Wednesday, October 27, 2010

Books Tell Stories...

...and not just the ones written on their pages. For instance:

Exhibit A: Northanger Abbey and Persuasion, picked up at Piccadilly in London by my younger college self, who worked up the nerve to ask a complete stranger in a foreign country (this coming from the girl who used to make her friends ask the teacher if she could use the restroom in elementary school {a wee bit timid am I}) – the curator of this flea-market-style booth- how much it was (“for you, love? Five pounds”). I spent much of my free time on that trip sitting in the wide-silled window of my shoebox-sized dorm room, reading those worn pages. I stitched the flailing spine back together with thread found in my travel sewing kit (knew that would come in handy!).

Exhibit B: Five Little Peppers Midway: I snatched up this copy of the book, found underneath a table in a box at a library book sale. I had always wondered what came of Jasper and Polly, after my mom read this book's predecessor to us as kids. I remember not just that it was a wonderful story, but also that we bought it the fancy new Barnes and Noble 1.5 hours away, and also (I’m fairly certain) that  the paperback met its demise when it was later devoured by our slightly confused dog.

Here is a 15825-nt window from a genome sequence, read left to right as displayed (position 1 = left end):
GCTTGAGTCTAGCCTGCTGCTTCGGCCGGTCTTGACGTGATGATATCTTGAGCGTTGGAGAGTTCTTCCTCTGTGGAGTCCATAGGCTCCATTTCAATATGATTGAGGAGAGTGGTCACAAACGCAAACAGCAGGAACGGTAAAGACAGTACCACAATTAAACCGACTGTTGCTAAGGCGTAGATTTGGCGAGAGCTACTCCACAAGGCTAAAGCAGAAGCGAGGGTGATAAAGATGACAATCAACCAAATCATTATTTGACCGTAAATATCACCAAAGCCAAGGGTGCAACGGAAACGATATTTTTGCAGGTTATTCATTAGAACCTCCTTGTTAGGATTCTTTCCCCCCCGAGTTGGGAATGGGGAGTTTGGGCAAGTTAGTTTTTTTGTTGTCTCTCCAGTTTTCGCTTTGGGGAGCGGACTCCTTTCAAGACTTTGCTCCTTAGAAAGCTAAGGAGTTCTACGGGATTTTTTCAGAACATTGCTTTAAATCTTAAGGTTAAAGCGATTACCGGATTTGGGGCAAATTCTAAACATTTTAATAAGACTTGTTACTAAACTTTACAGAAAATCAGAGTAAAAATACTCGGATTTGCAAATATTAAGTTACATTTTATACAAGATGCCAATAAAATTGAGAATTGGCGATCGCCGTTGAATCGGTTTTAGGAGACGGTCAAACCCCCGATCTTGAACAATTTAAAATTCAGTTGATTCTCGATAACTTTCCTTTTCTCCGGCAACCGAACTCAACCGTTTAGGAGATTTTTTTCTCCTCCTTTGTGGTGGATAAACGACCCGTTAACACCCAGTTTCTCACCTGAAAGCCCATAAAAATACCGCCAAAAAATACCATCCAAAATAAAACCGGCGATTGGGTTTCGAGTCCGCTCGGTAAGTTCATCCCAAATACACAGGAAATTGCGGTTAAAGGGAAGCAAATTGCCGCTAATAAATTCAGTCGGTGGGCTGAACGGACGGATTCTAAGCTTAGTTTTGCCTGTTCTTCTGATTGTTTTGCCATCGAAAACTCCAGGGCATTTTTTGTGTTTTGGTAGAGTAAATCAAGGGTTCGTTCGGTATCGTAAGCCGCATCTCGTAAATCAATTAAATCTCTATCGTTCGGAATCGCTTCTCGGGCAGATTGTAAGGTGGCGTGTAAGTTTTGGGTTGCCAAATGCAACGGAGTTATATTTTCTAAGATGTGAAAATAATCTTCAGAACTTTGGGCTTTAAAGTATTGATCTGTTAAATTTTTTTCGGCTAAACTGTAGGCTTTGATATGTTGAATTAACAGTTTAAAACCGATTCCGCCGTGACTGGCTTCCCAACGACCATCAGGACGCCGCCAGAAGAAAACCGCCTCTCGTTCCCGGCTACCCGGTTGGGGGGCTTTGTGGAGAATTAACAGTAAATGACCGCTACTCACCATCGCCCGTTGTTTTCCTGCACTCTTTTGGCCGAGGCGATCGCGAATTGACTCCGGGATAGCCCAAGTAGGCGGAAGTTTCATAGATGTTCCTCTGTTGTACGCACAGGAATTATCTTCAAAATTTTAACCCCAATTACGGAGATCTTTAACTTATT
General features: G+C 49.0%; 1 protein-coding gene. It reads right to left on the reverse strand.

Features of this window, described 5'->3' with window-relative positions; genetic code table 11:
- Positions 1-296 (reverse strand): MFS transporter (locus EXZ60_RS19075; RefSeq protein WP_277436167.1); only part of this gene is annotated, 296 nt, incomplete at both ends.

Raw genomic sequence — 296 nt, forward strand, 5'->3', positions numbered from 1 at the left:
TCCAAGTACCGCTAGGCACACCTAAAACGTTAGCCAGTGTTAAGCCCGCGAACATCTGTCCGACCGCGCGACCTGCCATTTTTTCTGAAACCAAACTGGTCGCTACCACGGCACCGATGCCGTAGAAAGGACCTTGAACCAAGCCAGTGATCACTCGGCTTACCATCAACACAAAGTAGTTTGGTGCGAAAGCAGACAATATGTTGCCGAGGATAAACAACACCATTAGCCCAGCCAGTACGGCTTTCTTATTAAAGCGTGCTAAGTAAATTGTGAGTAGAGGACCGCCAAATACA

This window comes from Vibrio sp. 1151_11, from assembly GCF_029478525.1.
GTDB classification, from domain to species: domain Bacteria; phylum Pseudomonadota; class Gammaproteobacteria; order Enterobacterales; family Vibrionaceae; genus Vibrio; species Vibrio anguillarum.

My brother once told me that he thought our mom had the nicest (prettiest? Kindest? Can’t quite recall his exact adjective choice) voice. He was right. The voice that soothed us, sang to us, sang to our Lord, advised us, stood still to listen to us…and still does all of those things to this day. This book, read to us by that very voice, tells that story too.

That Christmas, my husband surprised me with the whole series:

...what a guy!

Exhibit C: Inscription upon Inscription; Paper mementos of relationships, lives, people I never knew. Surely the stories of those lives could fill exponentially more pages than those shown here:

Exhibit D:
Pages never read, never even cut (from the days when reading a new book meant slicing each page open with a knife... too violent for modern-day reading, I suppose). What tales does an an unread book have to tell? Perhaps that of a would-be-reader with a life full of walks in the park and daydreaming and wandering, with no time to read. Or an absent-minded professor, too occupied with the smoking flasks and bubbling brews on his work table to bother with the books collecting dust on the shelf behind him. Maybe an avid reader, who eagerly purchased this gem, and just never got to it. Or maybe someone like me, content to gaze upon it and wonder from the chair across the room, cozied up with quite another book.

..and best of all…
The book that tells of the One who saves lives, gives purpose, heals wounds deep below the surface, and calms the storms of the heart.

It does me good to see words that are dear and familiar to me, annotated by someone years (decades? centuries?) ago who also found them dear and made them familiar:

                                                                   "Tonic," it says.

                                                            "Marvelous," it says!

And that is why my shelves look like this:

 Books tell stories.


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